Thursday February 19 2015
Cannabis use can cause sudden hunger pangs
"Cannabis 'munchies' explained by new study," The Guardian reports. "Munchies" is widely used slang for a common effect of cannabis: sudden hunger pangs, even if a user has just eaten. A new study set out to find why cannabis causes increased appetite.
Previous studies have shown certain pathways of nerve cells in the hypothalamus of the brain (called pro-opiomelanocortin, or POMC) have a role in regulating our appetite.
This latest study found that when mice were given a chemical to stimulate cannabinoid receptors (the parts of the brain that respond to cannabis), this caused increased feeding.
A series of subsequent tests confirmed this feeding response was being driven by the activation of POMC nerve cells. This caused a release of beta-endorphins (opioid-like proteins that can have various feel-good effects).
The findings further our understanding of why cannabis may cause the "munchies".
The hope is that this effect could be harnessed for a more serious use, such as stimulating the appetite of people who have a reduced appetite due to illness.
Whether this could be possible is too early to say, based on this animal research.
While similar biological pathways may be involved, the processes may not be identical in humans, so it is currently uncertain whether a "munchie drug" could be created.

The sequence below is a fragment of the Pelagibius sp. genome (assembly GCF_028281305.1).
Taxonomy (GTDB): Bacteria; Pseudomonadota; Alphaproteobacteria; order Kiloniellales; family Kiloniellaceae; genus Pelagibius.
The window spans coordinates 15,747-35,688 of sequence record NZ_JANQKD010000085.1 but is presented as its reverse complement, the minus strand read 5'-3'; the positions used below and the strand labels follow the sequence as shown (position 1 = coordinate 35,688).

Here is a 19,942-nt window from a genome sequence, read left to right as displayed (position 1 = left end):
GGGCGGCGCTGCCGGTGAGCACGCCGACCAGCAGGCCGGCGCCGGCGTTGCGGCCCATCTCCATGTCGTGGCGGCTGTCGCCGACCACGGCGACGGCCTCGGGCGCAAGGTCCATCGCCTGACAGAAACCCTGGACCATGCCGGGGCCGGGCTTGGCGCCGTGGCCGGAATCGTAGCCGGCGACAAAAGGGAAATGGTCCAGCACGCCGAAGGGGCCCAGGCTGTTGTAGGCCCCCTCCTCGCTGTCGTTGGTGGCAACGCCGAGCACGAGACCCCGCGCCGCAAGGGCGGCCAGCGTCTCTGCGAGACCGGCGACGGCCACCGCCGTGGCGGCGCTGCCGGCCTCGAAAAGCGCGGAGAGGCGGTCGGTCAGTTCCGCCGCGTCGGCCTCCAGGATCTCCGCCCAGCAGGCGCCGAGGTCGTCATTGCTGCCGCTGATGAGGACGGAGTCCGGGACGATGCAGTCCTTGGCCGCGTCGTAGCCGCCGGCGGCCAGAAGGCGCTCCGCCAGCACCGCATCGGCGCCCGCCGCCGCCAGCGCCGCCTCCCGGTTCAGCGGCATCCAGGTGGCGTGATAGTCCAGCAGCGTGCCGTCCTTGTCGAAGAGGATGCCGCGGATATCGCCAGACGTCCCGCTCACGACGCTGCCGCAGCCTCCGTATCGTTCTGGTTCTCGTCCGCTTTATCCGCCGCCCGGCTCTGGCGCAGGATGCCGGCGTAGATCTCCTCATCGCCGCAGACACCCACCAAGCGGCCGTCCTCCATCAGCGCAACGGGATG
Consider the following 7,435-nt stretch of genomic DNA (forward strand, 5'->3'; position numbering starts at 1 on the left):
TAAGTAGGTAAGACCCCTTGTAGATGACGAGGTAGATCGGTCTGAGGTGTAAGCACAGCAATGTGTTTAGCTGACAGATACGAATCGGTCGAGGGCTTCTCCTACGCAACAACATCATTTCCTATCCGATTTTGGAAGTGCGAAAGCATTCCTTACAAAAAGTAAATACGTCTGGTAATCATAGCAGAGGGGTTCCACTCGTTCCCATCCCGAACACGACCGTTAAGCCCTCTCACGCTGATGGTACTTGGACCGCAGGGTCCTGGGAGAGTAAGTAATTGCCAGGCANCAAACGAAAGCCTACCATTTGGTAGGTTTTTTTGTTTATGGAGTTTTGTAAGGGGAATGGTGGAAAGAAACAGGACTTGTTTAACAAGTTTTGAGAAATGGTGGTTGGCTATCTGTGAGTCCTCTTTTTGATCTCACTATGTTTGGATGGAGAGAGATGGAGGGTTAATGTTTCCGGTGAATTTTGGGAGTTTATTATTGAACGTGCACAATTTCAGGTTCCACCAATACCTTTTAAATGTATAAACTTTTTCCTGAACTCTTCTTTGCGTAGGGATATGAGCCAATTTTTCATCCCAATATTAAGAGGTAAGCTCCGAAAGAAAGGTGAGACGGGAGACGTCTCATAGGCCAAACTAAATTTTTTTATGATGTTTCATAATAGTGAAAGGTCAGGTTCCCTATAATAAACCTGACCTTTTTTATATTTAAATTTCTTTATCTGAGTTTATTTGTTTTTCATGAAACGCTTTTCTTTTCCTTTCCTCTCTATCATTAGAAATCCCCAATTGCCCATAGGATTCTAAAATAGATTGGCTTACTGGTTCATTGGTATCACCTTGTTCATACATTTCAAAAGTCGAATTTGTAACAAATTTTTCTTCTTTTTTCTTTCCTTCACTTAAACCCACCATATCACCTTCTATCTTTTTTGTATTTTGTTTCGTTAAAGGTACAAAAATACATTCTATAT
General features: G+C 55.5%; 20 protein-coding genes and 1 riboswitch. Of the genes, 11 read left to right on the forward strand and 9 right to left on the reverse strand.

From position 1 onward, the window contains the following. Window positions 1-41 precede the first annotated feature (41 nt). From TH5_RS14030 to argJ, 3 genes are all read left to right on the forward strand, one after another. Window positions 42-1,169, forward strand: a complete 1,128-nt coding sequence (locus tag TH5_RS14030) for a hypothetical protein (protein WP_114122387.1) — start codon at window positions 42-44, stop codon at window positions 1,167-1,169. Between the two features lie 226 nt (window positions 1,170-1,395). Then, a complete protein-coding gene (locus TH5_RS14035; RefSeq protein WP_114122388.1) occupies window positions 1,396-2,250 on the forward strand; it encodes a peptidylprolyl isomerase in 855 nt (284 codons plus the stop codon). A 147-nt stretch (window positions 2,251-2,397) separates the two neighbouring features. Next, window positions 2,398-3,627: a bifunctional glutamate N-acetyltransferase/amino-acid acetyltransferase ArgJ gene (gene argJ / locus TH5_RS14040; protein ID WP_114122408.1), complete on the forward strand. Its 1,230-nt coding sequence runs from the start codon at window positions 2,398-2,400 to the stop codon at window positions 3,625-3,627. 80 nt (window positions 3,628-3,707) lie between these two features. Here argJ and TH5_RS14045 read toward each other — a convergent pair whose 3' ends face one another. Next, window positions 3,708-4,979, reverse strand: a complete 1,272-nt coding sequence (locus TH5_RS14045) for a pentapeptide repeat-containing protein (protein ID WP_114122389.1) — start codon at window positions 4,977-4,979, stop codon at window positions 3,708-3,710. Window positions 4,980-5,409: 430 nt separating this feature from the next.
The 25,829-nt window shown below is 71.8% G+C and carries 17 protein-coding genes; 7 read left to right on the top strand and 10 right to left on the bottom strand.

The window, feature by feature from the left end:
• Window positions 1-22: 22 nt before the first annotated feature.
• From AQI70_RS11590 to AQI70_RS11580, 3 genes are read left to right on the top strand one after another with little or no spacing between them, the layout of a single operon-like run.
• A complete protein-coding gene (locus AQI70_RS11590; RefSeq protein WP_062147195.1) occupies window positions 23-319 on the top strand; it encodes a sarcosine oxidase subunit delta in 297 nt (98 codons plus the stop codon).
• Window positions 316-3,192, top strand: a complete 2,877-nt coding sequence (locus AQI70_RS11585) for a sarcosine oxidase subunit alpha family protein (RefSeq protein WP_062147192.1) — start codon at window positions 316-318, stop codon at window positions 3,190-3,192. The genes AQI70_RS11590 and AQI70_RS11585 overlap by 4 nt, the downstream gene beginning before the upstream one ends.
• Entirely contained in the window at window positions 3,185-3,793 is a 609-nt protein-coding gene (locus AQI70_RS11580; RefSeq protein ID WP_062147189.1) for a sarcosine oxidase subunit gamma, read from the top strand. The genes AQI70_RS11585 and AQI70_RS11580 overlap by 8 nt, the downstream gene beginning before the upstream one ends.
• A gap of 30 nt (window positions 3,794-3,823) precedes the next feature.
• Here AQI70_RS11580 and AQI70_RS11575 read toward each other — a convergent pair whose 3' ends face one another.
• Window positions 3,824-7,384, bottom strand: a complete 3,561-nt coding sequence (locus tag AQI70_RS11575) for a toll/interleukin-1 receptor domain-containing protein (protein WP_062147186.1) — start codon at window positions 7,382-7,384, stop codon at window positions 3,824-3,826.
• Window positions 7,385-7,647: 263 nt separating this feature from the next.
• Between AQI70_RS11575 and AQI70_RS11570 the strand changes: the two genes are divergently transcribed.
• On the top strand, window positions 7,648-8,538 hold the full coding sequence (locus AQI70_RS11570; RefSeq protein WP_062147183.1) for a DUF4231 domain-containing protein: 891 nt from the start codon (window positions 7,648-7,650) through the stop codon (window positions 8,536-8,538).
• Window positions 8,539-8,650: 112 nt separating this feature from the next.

Where did the story come from?
The study was carried out by researchers from the Yale University School of Medicine and other institutions in the US, Germany and Australia.
It was funded by the US National Institutes of Health, the American Diabetes Association, The Klarmann Family Foundation, the Helmholtz Society (ICEMED), and the Deutsche Forschungsgemeinschaft (a German research institute).
The study was published in the peer-reviewed journal Nature.
The UK media accurately presents the general findings of this research, but none of the sources make it immediately apparent that this research was in mice.
Extrapolations of the findings, such as claiming this could help people who lose their appetite as the result of illness, while interesting, are not supported by this early-stage research.
What kind of research was this?
This was research in mice that aimed to see how cannabis affects our appetite.